One thing I’ve found is that the inflated counts don’t seem to change anything for Identities, or Primary Keys. You’ll always get very reasonable plans and estimates regardless of how high you set row and page counts for those. Regular old clustered indexes are fair game.
Some really interesting things can start to happen to execution plans when SQL thinks there’s this many rows in a table. The first is that SQL will use a rare (in my experience) plan choice: Index Intersection. You can think of this like a Key Lookup but with two nonclustered indexes rather than from one nonclustered index to the clustered index.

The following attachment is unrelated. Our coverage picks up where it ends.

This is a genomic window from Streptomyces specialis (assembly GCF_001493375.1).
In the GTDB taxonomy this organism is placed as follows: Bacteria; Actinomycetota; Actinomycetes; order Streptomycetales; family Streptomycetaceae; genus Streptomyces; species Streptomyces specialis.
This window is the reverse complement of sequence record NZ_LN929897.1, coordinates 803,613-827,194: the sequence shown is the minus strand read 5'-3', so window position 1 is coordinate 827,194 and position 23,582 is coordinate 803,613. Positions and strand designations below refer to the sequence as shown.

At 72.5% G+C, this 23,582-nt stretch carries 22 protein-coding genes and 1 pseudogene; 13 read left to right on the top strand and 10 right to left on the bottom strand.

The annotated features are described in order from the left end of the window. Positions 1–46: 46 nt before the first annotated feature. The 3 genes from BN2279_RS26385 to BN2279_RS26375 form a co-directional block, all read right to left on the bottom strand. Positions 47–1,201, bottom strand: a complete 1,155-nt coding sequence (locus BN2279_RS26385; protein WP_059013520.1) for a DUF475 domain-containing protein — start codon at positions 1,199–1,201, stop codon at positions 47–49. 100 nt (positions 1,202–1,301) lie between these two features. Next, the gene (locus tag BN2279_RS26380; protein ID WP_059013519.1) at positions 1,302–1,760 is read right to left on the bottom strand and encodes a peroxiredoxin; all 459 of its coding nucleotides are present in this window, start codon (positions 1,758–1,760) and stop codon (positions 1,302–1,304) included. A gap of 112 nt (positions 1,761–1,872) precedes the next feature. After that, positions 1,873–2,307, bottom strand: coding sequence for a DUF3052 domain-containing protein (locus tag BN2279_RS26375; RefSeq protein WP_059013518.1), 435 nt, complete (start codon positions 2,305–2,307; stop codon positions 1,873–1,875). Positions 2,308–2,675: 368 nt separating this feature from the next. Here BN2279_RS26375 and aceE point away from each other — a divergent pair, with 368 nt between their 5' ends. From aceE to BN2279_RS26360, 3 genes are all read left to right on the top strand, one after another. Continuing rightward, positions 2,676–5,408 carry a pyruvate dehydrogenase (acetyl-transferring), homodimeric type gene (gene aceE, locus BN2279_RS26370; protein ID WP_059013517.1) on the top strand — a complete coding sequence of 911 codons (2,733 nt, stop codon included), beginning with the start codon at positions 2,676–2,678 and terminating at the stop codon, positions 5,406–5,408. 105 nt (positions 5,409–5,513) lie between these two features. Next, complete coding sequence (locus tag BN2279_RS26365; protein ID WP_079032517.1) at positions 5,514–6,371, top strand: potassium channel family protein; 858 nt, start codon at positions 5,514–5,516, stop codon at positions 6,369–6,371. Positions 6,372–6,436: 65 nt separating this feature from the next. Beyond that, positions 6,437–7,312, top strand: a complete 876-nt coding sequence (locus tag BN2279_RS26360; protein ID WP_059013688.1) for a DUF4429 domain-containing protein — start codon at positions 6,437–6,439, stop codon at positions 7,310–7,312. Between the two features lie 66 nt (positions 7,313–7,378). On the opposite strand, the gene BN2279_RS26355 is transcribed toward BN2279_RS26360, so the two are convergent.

This is very useful when you don’t have many rows in dev, can’t put many rows in dev, and can’t restore a stats-only database from prod.